They’re Not Just Words: The Verbal Style of U.S. Presidential Debate Rhetoric

David Lynn Painter, Juliana Fernandes

Research output: Contribution to journalArticlepeer-review


Televised U.S. presidential debates are the most-watched, if not the most-researched, political events in history. While prior studies have largely focused on general election contests, this longitudinal content analysis used DICTION software to parse the effects of election level, partisanship, and time on the candidates’ word choices or verbal styles in 35 general and 121 primary election debates. The results indicate that general election debate rhetoric contained significantly more optimism and certainty than primary debate rhetoric. Additionally, the rhetorical cleavage between the parties was located in the primary debates where the Democratic candidates used significantly more rhetorical realism, activity, and commonality than Republican candidates who used more rhetorical certainty. Further, we also found significantly less rhetorical certainty in the 2010s and the 2020 general election debate rhetoric than in the 1960s and 1970s. Finally, we found interaction effects on optimism and realism that also supported our propositions that U.S. presidential candidates’ rhetoric is meaningful at the semantic level, and that their verbal styles may reveal informative perspectives on the speakers and their speech acts.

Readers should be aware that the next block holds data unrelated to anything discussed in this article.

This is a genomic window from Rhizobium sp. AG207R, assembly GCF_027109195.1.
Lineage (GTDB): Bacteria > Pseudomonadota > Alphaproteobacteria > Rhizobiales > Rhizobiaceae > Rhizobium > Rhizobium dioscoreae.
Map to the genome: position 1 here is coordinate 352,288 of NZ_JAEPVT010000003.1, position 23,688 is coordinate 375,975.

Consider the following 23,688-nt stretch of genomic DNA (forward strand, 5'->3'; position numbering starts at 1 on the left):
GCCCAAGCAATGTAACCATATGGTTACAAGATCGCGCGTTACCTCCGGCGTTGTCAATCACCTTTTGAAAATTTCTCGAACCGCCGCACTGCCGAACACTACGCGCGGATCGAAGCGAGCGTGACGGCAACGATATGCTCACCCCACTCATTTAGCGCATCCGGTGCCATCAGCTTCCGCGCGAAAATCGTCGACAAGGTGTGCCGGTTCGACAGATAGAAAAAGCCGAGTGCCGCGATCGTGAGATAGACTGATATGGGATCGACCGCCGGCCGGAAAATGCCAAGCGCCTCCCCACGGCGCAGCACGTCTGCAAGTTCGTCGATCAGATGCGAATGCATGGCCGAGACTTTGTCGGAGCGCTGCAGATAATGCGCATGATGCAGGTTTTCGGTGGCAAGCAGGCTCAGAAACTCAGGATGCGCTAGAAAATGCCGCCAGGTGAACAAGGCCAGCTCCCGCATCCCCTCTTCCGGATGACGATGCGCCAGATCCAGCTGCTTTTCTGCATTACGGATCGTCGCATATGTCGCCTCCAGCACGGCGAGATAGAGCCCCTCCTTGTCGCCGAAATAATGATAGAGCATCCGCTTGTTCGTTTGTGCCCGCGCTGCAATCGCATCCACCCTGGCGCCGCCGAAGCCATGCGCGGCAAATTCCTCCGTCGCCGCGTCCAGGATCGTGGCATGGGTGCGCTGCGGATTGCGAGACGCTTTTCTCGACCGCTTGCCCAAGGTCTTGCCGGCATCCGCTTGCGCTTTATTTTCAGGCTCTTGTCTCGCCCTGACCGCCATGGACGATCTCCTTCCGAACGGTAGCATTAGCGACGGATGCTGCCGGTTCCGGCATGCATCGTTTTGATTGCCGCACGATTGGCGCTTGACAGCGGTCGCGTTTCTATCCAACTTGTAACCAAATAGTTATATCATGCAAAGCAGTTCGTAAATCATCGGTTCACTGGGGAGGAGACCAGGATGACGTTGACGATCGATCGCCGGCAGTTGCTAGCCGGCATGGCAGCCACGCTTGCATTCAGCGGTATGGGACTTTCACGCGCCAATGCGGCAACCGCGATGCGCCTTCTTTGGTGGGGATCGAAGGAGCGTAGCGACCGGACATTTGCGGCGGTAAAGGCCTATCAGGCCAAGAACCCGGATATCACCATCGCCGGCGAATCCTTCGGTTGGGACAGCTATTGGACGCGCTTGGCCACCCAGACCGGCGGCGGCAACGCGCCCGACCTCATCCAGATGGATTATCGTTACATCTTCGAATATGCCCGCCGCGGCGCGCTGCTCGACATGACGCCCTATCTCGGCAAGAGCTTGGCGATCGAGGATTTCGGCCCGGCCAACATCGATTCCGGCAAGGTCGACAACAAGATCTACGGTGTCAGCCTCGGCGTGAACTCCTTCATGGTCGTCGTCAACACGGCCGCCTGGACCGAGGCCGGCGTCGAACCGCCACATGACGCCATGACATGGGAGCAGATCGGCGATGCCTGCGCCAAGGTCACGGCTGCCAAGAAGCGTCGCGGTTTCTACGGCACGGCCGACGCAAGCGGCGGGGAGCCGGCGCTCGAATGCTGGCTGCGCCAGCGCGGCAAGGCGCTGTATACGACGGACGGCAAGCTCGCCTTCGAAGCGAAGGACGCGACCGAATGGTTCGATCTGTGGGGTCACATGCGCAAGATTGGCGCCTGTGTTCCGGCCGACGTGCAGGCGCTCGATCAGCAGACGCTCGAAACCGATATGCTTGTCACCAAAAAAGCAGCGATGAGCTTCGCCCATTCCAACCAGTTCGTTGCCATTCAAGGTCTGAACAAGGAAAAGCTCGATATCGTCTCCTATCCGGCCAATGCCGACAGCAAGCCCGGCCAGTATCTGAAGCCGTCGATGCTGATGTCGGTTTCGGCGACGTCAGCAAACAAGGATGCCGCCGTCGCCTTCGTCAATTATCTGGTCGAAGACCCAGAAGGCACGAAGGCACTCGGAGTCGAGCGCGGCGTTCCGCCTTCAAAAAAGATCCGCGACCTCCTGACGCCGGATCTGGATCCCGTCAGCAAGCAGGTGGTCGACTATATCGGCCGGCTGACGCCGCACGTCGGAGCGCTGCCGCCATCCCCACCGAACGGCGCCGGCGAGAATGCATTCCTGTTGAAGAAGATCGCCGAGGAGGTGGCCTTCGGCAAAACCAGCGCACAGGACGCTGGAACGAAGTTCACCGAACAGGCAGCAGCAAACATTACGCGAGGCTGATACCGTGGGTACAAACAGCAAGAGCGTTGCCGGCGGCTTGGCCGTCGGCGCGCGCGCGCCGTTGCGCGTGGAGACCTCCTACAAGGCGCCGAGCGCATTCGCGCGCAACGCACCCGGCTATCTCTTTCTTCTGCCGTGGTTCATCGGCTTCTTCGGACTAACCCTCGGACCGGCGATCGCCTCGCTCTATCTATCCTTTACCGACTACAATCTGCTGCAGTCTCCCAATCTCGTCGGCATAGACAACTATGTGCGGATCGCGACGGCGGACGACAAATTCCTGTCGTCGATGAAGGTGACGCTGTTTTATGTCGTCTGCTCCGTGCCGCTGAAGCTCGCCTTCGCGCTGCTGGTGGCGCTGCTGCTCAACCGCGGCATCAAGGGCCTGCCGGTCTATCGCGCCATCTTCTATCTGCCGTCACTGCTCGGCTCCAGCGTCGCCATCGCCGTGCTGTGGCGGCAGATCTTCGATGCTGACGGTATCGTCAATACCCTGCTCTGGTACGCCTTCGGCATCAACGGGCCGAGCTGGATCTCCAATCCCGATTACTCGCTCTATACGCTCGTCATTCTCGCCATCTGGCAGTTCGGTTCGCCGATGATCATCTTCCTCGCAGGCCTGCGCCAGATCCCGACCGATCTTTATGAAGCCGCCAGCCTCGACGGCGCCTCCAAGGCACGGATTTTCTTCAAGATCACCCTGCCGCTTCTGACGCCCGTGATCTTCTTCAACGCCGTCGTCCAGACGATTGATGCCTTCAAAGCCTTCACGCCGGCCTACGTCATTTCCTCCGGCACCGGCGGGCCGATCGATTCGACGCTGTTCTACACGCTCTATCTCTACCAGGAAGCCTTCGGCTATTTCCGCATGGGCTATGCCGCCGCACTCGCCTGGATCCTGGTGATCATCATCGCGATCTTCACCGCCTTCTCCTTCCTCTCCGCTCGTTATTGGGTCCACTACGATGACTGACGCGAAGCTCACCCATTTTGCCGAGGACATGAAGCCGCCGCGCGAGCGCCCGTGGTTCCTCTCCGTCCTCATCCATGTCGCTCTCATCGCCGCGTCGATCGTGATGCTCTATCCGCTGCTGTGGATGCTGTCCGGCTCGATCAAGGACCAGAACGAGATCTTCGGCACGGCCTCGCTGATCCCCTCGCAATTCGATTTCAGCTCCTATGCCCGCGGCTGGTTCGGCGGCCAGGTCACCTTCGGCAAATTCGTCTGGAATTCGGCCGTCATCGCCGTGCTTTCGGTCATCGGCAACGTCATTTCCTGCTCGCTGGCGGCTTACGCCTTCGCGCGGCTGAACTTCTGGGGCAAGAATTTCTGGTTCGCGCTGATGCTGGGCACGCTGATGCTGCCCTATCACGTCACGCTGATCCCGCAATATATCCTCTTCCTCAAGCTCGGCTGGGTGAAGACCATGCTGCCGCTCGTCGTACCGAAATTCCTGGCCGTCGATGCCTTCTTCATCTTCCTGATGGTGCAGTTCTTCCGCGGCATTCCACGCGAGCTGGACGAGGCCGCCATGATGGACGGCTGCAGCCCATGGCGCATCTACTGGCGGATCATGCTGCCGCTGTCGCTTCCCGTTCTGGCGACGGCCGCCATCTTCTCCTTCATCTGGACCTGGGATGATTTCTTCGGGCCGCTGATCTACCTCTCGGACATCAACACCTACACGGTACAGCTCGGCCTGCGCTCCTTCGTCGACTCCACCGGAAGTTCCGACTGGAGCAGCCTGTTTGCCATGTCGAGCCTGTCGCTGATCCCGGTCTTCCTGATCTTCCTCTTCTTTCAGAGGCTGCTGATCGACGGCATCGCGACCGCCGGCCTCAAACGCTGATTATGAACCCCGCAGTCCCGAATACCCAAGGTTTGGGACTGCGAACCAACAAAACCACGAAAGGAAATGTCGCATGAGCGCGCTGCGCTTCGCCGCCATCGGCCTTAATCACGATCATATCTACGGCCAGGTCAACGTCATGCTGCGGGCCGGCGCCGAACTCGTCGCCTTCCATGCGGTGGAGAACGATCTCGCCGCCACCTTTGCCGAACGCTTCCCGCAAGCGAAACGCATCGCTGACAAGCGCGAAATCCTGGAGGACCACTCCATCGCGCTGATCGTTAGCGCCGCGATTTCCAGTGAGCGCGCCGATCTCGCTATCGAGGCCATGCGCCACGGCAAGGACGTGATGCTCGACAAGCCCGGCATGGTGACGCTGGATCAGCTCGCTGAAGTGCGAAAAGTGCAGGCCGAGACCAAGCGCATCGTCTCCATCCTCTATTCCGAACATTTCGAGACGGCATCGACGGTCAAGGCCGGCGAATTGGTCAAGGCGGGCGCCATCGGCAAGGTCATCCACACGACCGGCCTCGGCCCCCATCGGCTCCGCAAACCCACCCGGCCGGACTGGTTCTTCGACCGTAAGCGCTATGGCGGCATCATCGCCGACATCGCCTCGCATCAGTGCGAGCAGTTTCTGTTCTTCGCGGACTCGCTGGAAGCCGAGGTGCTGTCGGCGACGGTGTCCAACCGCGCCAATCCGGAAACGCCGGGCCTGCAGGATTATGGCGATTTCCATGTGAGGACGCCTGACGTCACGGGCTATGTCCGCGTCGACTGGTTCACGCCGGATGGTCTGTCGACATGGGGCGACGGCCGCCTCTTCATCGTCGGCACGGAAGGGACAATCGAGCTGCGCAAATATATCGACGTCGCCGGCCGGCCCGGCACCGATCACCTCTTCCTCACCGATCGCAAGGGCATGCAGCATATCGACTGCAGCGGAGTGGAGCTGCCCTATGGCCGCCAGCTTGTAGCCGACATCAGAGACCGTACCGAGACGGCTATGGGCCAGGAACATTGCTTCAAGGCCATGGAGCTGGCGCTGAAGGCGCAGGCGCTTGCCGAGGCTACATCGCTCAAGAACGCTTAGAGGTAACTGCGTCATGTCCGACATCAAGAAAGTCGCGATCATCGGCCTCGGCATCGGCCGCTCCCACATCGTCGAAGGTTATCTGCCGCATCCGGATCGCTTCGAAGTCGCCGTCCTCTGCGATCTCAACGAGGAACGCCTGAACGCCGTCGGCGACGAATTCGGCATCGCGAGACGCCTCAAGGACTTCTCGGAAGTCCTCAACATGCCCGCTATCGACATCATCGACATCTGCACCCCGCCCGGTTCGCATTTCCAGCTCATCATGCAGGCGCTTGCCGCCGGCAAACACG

Original languageEnglish (US)
Pages (from-to)899-914
Number of pages16
JournalCommunication Studies
Issue number5
StatePublished - 2021


  • Verbal style
  • general election
  • political campaign
  • primary election
  • verbal tone

ASJC Scopus subject areas

  • Communication


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